A few answers to questions on my Rescued! CD

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A group of questions came my way related to my Rescued! CD, released last year. The first answer has to do with the horn I used, and the rest I think you can figure out the questions from the answers. For best audio quality check out the actual CD, but if you want to get the flavor of it the whole CD is (legally) now on YouTube as well.

1. So what Rick Seraphinoff did was essentially use his best practices as a natural horn maker to build a horn for me with a somewhat larger bell than he would use normally, building the horn to be convertible as a natural horn or a valved horn. It is patterned in layout after the horn illustrated as a natural horn and as a valve horn in the Kling Method. It is inspired by mid to late 19th century practices and built using the practices of that time, but not specifically copied from a particular instrument. He actually built this for me when I was in Nashville, I have been planning a project of this type for quite a long while.

2. One key to the recording was I spent about four months working on upper range articulations on that horn, playing other instruments as little as possible. Mouthpiece and crook choices were really important, along with carefully refining my articulation point.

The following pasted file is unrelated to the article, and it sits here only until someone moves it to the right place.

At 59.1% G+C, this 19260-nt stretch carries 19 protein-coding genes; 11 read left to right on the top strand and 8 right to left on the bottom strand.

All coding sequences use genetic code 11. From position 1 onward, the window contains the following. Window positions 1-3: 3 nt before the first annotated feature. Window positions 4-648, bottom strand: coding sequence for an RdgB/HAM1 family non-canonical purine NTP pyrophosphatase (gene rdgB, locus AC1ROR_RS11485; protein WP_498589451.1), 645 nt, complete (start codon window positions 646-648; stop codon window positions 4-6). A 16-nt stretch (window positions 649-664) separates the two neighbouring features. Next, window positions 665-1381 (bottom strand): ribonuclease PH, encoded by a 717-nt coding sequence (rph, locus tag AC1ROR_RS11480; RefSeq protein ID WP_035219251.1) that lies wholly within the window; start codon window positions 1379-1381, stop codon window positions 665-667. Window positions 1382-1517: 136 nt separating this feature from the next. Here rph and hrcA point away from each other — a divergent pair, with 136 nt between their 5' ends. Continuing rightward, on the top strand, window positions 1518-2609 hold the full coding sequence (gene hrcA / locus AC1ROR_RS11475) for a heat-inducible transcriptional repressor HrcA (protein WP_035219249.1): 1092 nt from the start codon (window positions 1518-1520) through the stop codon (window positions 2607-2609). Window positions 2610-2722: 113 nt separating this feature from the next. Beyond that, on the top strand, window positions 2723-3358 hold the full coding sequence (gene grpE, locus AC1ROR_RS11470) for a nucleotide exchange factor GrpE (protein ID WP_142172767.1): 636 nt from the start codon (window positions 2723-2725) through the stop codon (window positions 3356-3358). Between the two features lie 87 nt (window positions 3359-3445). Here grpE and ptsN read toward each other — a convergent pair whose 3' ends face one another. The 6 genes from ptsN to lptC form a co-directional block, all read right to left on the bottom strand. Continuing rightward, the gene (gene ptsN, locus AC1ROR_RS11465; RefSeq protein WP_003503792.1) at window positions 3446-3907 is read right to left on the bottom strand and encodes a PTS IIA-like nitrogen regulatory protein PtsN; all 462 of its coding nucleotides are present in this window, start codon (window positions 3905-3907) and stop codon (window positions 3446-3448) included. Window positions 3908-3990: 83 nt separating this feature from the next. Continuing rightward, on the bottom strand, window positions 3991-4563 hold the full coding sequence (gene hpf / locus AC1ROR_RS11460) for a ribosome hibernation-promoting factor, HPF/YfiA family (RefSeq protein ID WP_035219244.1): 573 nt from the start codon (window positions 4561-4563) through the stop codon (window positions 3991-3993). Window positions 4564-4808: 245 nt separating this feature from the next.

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3. Pitch is A=440

4. The original musical sources are all on IMSLP. Only three works recorded are available in a modern edition so far as I know. This actually gets to the process of making the CD as well. I found about 20 unknown or hardly performed works on IMSLP that had had some potential, to my knowledge only one having been previously recorded. I worked on all of them with the pianist and we narrowed it down to the works we felt were the best. The only one that I know of another recording of is the Oscar Franz work.

[Links to the music of all the works may be found in this article.]

5. The piano is a smaller modern piano. The recording was made in a studio using the piano available there. I wish I could tell you how many feet long but it was in any case not a large concert grand piano like we have in concert halls at ASU.